What's the first thing your kids do in the morning ?
I came across this recent online article from The Chopra Center titled, 10 Morning Habits to Start Your Day Off Right.
When we intentionally become aware of the little things, like the routines and habits of the morning, we can more consciously and deliberately set the intention for a low stress morning and a successful start to the day. How much more at ease and motivating is it (for everyone in the house) when things run just a bit more smoothly?
In the article the author identified different habits that are easy to implement to encourage a climate right within our homes to meet your best self (and I'd add ... best parent). Making Your Bed was one of them and I thought,"how perfect" for all of us parents who might still be making our children's bed.
"Make Your Bed: Tim Ferriss, author and podcast host (The Tim Ferriss Show) has interviewed more than a hundred highly successful people with diverse backgrounds and skillsets, and in a variety of industries. He always asks, “What’s your morning routine?” Along the way, he has collected five habits that he has incorporated into his morning routine, and one of them is making his bed.
It may seem like a waste of time, unimportant, or unnecessary (you’re just going to use it again at night), but making your bed is a simple action you can take in the morning that makes you start your day feeling accomplished—and what better tone to set than a sense of pride and accomplishment?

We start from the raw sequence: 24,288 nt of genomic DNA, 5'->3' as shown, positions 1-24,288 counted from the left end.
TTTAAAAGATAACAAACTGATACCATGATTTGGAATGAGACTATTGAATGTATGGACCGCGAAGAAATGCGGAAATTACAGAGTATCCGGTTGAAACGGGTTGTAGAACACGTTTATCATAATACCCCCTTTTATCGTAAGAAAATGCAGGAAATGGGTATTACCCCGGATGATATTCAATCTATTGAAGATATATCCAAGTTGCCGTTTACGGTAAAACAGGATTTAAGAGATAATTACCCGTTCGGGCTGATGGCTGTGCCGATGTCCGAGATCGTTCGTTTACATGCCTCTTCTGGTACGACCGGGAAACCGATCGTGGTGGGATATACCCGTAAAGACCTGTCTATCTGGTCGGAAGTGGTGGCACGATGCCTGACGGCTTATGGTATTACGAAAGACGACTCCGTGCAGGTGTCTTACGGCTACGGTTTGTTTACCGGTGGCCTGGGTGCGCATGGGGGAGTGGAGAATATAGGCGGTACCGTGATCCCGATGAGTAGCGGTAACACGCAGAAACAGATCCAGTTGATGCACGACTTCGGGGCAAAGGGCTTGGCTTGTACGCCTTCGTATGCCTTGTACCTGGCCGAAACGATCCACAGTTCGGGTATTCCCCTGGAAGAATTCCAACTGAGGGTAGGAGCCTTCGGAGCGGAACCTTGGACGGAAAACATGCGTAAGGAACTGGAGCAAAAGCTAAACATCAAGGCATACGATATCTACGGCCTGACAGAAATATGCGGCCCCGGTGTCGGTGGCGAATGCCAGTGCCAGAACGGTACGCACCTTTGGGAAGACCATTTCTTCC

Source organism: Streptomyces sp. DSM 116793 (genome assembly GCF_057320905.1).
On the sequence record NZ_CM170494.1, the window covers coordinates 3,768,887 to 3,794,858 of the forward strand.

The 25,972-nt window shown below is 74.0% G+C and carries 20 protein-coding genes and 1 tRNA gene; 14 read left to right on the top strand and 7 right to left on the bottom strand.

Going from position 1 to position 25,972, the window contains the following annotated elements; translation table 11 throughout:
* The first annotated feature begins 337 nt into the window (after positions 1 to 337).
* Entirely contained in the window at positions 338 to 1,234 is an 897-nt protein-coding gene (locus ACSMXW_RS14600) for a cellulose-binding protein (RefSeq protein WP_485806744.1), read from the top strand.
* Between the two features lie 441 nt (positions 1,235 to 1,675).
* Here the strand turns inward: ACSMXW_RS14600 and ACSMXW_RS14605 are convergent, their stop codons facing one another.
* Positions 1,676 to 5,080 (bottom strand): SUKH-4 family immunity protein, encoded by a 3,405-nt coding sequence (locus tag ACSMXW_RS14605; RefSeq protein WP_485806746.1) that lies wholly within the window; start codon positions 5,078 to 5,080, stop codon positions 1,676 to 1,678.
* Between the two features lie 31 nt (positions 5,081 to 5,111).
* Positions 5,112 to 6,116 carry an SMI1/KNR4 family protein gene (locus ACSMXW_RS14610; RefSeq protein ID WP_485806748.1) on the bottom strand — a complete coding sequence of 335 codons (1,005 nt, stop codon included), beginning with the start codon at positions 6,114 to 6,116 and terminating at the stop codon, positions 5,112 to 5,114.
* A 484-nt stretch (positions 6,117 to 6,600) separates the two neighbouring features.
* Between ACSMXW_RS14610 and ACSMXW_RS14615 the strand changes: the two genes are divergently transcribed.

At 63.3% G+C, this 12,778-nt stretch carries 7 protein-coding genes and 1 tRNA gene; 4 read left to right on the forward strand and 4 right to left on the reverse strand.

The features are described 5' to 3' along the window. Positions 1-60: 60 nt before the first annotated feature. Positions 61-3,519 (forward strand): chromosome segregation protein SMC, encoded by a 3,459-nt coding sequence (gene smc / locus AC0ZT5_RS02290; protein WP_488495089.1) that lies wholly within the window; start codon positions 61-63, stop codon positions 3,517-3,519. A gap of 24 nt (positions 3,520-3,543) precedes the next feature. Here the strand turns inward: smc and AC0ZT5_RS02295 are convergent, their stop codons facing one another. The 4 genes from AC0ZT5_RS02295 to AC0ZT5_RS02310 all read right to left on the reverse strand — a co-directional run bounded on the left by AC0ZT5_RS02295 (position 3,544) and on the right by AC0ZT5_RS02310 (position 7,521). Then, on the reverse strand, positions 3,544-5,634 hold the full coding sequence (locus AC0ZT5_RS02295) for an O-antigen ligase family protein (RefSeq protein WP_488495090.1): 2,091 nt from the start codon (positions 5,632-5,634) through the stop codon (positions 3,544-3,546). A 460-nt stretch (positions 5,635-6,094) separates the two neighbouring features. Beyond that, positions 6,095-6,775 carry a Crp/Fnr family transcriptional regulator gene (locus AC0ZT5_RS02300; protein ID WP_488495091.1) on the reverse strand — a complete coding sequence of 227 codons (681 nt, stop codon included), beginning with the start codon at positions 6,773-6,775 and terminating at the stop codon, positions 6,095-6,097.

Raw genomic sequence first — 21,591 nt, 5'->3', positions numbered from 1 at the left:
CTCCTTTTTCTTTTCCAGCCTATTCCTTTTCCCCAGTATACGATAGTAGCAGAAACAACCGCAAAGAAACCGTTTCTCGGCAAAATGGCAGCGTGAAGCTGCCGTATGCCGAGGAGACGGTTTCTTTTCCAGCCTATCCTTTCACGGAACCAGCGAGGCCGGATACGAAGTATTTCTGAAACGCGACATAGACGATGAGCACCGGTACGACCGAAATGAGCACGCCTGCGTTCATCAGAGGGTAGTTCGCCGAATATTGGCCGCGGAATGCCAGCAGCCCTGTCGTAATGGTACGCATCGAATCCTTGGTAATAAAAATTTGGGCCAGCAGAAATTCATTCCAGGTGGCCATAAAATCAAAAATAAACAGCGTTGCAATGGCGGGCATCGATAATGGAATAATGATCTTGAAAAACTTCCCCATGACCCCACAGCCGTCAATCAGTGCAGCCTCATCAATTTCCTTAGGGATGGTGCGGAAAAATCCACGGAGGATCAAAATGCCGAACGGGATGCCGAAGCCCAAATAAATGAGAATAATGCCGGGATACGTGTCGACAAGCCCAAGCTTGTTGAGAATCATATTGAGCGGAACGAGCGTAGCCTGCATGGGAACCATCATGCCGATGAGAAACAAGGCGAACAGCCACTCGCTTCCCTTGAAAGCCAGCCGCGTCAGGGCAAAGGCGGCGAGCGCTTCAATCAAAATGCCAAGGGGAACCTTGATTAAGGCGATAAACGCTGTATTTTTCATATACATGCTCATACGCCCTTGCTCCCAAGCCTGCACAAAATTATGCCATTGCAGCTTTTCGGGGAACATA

Taking charge and completing simple tasks will give you the foundation to take on more and more throughout the day."
Did you know that you're children can start making their beds as early as 4 and 5 years old? Yup! I share the above image because it's a routine chart that I use with my kids and a friend of mine encouraged me to share it with more parents.
I use it to tangibly encourage my children's independence, decision making and responsibility in areas that they are able to successfully complete and positively contribute to our family. Once new routines become habits, then we're able to incorporate other age-appropriate expectations to their "list of responsibilities." You know your family and your children.
I invite you to use tools and visuals that meet your child's developmental levels and identify things that cultivate an attitude of "Yes, I can do this." Making the bed is not meant to be another thing on the list that you'll eventually get into a fight about.
It's about being honest with yourself on why you want to implement the expectation, thinking through how you introduce/teach it, managing expectations of how it's executed and finally, how you're going to encourage the positive behavior you're seeking on the days they "forget."
On the "I forgot" days, we want to tap into our more conscious self and already have a plan on how to make this expectation a relationship builder, not a destroyer.
I encourage you to take this week and set an intention on how your family can show itself as a team - working together with its various roles and responsibilities that serve everyone's best self.
Leverage the very first part of the day, reflect on the routines and habits that are on auto-pilot and pick one thing you want to change-up. Come up with a strategy on how to change it up and share with all those involved.
Have questions? Want to talk out how to tackle this exercise? Let's jump on a call. Drop Me a Note and let's chat! I'm here to support you on your parenting journey.
Your best self and parent is waiting!